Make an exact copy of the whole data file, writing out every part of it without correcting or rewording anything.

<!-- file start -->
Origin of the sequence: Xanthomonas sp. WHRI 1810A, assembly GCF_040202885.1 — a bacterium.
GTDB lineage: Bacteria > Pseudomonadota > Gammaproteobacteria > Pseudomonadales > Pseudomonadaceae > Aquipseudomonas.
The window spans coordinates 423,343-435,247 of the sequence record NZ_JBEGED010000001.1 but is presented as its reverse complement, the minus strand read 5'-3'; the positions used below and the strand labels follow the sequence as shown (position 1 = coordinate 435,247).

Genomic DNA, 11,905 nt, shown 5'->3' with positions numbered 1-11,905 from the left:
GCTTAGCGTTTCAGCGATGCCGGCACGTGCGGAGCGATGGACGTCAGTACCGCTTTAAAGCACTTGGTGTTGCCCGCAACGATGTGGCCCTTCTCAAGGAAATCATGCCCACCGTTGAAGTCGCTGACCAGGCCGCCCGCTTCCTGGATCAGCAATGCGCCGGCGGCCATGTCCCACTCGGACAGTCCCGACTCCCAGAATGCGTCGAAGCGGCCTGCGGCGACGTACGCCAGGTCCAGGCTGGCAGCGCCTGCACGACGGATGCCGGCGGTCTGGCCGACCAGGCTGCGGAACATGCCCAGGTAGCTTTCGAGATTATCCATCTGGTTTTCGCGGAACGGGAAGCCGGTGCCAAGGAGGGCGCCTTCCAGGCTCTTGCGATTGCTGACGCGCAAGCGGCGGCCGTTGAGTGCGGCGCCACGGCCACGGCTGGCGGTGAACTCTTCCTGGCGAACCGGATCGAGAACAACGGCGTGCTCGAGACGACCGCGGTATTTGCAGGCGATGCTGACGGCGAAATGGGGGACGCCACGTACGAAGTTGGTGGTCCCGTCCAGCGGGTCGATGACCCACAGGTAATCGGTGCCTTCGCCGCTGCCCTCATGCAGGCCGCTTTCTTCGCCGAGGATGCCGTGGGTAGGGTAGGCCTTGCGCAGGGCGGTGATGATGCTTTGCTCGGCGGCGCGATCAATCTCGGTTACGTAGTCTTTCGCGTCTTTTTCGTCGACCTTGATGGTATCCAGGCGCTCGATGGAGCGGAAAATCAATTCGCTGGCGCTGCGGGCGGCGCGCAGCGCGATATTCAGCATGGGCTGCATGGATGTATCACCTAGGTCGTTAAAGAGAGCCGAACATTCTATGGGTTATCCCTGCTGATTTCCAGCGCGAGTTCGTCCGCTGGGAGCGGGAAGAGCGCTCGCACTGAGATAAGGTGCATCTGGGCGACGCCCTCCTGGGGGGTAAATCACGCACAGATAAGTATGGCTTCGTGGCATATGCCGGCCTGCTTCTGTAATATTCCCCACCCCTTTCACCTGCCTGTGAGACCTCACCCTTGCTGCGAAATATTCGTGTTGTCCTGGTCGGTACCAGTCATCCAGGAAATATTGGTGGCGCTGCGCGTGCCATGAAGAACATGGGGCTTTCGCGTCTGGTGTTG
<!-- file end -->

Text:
Origin of the sequence: Xanthomonas sp. WHRI 1810A, assembly GCF_040202885.1 — a bacterium.
GTDB lineage: Bacteria > Pseudomonadota > Gammaproteobacteria > Pseudomonadales > Pseudomonadaceae > Aquipseudomonas.
The window spans coordinates 423,343-435,247 of the sequence record NZ_JBEGED010000001.1 but is presented as its reverse complement, the minus strand read 5'-3'; the positions used below and the strand labels follow the sequence as shown (position 1 = coordinate 435,247).

Genomic DNA, 11,905 nt, shown 5'->3' with positions numbered 1-11,905 from the left:
GCTTAGCGTTTCAGCGATGCCGGCACGTGCGGAGCGATGGACGTCAGTACCGCTTTAAAGCACTTGGTGTTGCCCGCAACGATGTGGCCCTTCTCAAGGAAATCATGCCCACCGTTGAAGTCGCTGACCAGGCCGCCCGCTTCCTGGATCAGCAATGCGCCGGCGGCCATGTCCCACTCGGACAGTCCCGACTCCCAGAATGCGTCGAAGCGGCCTGCGGCGACGTACGCCAGGTCCAGGCTGGCAGCGCCTGCACGACGGATGCCGGCGGTCTGGCCGACCAGGCTGCGGAACATGCCCAGGTAGCTTTCGAGATTATCCATCTGGTTTTCGCGGAACGGGAAGCCGGTGCCAAGGAGGGCGCCTTCCAGGCTCTTGCGATTGCTGACGCGCAAGCGGCGGCCGTTGAGTGCGGCGCCACGGCCACGGCTGGCGGTGAACTCTTCCTGGCGAACCGGATCGAGAACAACGGCGTGCTCGAGACGACCGCGGTATTTGCAGGCGATGCTGACGGCGAAATGGGGGACGCCACGTACGAAGTTGGTGGTCCCGTCCAGCGGGTCGATGACCCACAGGTAATCGGTGCCTTCGCCGCTGCCCTCATGCAGGCCGCTTTCTTCGCCGAGGATGCCGTGGGTAGGGTAGGCCTTGCGCAGGGCGGTGATGATGCTTTGCTCGGCGGCGCGATCAATCTCGGTTACGTAGTCTTTCGCGTCTTTTTCGTCGACCTTGATGGTATCCAGGCGCTCGATGGAGCGGAAAATCAATTCGCTGGCGCTGCGGGCGGCGCGCAGCGCGATATTCAGCATGGGCTGCATGGATGTATCACCTAGGTCGTTAAAGAGAGCCGAACATTCTATGGGTTATCCCTGCTGATTTCCAGCGCGAGTTCGTCCGCTGGGAGCGGGAAGAGCGCTCGCACTGAGATAAGGTGCATCTGGGCGACGCCCTCCTGGGGGGTAAATCACGCACAGATAAGTATGGCTTCGTGGCATATGCCGGCCTGCTTCTGTAATATTCCCCACCCCTTTCACCTGCCTGTGAGACCTCACCCTTGCTGCGAAATATTCGTGTTGTCCTGGTCGGTACCAGTCATCCAGGAAATATTGGTGGCGCTGCGCGTGCCATGAAGAACATGGGGCTTTCGCGTCTGGTGTTG